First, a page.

One of the most exciting things about raising a child is that you get a front row seat into watching how they grow and develop. As the go from one grade to the next, as they explore different sports and activities and as they make new friends, all of these experiences will help to serve as the framework of who they will be as adults. This is why it is so important that their self-confidence is intact.
Would you like some tips on how to improve your child’s level of self-assurance? If so, we have five great ones for you right here:
Listen to them. Sometimes we don’t realize that it’s “the little things” that can make immense and lasting impressions. Although we as parents are often multitasking to get a lot done at once, when a child is talking, and we’re moving from room to room or answering the phone, it sends the message that what they are saying isn’t super important and that can cause them to doubt themselves. This is why it’s so important that when your child is having a conversation with you that you turn around, look them in the eye and focus on what they have to say.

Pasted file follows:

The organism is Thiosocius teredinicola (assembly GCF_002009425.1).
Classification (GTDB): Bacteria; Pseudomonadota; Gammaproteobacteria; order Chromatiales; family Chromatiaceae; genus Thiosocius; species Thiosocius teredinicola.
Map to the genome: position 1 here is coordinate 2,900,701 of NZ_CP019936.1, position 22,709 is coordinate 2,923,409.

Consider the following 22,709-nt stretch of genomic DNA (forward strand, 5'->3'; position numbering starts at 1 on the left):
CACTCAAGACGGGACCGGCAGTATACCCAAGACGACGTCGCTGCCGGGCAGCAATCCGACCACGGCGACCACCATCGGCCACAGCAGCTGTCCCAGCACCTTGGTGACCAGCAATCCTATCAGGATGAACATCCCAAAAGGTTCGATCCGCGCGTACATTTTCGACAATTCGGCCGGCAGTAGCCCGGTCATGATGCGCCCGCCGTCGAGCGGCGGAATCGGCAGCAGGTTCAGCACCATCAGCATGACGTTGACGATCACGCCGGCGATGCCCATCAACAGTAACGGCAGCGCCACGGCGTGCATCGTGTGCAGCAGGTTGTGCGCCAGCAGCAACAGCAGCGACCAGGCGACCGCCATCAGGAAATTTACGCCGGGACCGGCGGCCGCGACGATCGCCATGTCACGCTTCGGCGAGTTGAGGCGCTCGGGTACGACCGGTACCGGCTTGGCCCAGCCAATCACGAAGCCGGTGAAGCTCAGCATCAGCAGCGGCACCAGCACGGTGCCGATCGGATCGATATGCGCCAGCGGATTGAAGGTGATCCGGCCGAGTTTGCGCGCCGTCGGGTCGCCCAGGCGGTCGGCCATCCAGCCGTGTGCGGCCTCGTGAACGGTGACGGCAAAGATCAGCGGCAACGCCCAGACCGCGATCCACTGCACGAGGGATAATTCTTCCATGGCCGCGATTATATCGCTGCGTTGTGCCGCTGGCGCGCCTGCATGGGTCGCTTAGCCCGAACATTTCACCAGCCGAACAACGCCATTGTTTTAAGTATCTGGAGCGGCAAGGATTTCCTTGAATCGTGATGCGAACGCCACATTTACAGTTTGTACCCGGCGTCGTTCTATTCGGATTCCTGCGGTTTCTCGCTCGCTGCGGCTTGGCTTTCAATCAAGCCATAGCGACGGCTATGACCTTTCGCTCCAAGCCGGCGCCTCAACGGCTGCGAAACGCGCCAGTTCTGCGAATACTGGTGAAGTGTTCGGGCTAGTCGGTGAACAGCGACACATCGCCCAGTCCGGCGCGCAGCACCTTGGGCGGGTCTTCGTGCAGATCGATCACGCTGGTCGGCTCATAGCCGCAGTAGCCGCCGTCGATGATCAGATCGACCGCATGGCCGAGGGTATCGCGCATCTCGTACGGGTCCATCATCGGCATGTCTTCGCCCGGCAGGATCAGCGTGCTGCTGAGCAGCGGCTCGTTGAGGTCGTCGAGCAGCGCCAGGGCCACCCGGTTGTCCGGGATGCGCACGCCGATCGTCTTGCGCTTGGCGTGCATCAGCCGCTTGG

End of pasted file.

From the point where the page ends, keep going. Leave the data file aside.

Show up. If you’re the kind of parent who has your child involved in a lot of activities, it can be a magnificent thing because it exposes them to all sorts of options and opportunities. The thing to remember is that your child needs your presence at little league games and piano recitals. For many years to come, you, in their minds, will be their greatest cheerleader.
Give compliments. We live in a time where, unfortunately, there is a lot of bullying and cyberbullying going on. Often, when a child is not sure what makes them unique, they will believe the mean words that are said to them. This is why it’s a good idea to compliment your child on a consistent basis. Not just with general phrases like “You’re cute” or “You’re smart,” but “I like how you draw pictures” or “I’m so impressed with how good you are at English.” The more they are positively edified at home, the less of a (lasting) effect insults elsewhere will have.
Spend quality time. Everyone likes to feel as if people want to spend quality time with them and children are certainly no exception. Although you see your child every day before and after school, that’s not the same as taking them for a walk in the park or going out to dinner and a movie, just the two of you. Every child should know that they are worthy of individuals making time for them. And when people do, it’s a confidence booster.
Display their achievements. There are websites like http://nlp4kids.org/ that provide suggestions for you to boost confidence in your child. One of the ways some of the practitioners connected to the program will recommend is by displaying your child’s achievements. Whether it’s a trophy, ribbon or report card, make a concerted effort to have a place where they can “show off” all of the good that they’ve done. It will make them triumphal and you very proud.